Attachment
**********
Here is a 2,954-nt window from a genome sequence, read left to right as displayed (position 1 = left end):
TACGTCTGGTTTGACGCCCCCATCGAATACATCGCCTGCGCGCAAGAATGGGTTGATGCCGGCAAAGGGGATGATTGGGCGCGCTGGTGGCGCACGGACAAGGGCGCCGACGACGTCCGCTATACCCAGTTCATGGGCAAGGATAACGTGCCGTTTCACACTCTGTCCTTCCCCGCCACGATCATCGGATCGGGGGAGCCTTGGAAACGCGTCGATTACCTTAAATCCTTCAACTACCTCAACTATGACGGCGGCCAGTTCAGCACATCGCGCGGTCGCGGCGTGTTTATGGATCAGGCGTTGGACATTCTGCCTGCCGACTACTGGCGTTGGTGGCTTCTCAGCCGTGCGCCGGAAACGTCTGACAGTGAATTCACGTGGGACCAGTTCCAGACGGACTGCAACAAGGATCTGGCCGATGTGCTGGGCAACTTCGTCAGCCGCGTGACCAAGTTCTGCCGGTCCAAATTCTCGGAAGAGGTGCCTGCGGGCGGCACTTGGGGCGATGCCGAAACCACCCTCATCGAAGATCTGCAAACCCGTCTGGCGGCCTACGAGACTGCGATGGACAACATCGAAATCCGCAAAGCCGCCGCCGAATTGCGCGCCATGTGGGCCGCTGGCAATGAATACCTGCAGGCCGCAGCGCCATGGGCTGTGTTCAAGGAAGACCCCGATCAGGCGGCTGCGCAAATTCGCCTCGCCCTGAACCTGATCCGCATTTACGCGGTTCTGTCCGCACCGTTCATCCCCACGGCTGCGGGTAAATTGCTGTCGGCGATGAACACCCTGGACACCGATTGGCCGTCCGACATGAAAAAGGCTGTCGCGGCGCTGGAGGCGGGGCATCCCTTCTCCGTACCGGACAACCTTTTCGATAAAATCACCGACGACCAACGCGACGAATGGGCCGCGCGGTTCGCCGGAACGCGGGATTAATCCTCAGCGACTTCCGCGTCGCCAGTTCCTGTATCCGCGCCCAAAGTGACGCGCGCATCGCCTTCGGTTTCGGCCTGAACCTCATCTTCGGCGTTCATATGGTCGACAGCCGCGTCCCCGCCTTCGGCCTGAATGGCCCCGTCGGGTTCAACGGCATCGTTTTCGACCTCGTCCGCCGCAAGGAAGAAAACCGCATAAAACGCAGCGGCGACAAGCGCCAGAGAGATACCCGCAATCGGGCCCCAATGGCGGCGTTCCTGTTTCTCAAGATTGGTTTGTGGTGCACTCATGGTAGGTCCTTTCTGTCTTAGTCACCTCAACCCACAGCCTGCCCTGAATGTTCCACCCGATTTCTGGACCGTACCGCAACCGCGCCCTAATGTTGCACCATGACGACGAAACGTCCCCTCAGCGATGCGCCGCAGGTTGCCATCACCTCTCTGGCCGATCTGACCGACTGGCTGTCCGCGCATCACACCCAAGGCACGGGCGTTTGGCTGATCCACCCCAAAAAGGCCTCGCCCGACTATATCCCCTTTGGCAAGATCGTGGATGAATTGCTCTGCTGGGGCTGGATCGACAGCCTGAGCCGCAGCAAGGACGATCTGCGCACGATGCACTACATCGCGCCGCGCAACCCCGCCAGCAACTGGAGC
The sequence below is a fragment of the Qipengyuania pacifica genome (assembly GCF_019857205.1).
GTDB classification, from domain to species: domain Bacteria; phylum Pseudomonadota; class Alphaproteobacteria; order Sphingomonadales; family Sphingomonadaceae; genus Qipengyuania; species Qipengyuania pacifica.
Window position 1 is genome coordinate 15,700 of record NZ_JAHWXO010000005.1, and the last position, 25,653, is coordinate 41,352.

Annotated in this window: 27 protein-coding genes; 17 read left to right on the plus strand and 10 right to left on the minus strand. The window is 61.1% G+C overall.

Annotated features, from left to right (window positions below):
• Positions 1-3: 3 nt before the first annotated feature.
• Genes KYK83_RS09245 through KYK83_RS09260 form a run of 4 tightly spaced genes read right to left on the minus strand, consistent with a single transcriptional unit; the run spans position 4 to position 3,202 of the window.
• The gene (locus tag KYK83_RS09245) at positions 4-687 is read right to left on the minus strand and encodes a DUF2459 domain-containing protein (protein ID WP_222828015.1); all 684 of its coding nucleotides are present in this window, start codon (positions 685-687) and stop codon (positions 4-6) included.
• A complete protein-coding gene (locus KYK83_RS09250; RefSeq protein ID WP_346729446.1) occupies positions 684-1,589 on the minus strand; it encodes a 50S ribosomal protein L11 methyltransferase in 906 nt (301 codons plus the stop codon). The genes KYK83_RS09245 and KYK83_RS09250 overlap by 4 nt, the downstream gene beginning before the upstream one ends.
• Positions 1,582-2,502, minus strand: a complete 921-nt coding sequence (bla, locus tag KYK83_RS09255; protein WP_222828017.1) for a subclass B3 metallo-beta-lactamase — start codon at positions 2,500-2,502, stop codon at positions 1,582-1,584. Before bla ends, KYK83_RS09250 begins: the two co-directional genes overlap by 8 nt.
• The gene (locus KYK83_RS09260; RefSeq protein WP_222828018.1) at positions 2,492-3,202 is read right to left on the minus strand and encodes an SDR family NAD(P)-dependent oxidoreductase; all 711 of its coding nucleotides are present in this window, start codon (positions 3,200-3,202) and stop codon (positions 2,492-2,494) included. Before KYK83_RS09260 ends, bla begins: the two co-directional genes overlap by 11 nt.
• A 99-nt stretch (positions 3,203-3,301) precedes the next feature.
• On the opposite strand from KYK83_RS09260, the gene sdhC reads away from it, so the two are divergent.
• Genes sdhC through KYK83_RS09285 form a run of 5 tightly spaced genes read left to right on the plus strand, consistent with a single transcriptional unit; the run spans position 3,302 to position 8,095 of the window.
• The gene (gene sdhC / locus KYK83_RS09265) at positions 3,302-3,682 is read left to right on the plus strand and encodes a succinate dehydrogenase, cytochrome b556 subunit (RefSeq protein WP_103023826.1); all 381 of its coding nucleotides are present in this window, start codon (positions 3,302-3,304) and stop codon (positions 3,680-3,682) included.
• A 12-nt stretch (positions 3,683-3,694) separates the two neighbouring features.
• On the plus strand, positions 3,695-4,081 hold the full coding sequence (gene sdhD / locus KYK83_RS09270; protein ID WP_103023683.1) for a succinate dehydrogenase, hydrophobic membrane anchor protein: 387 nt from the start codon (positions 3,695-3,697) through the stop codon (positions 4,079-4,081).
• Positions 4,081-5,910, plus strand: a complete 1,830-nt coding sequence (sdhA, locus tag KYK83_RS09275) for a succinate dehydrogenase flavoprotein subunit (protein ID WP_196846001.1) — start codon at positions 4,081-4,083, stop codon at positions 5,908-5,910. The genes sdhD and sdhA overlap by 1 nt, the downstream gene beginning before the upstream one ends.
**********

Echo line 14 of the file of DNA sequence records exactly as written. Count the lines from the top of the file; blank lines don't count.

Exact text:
• A 99-nt stretch (positions 3,203-3,301) precedes the next feature.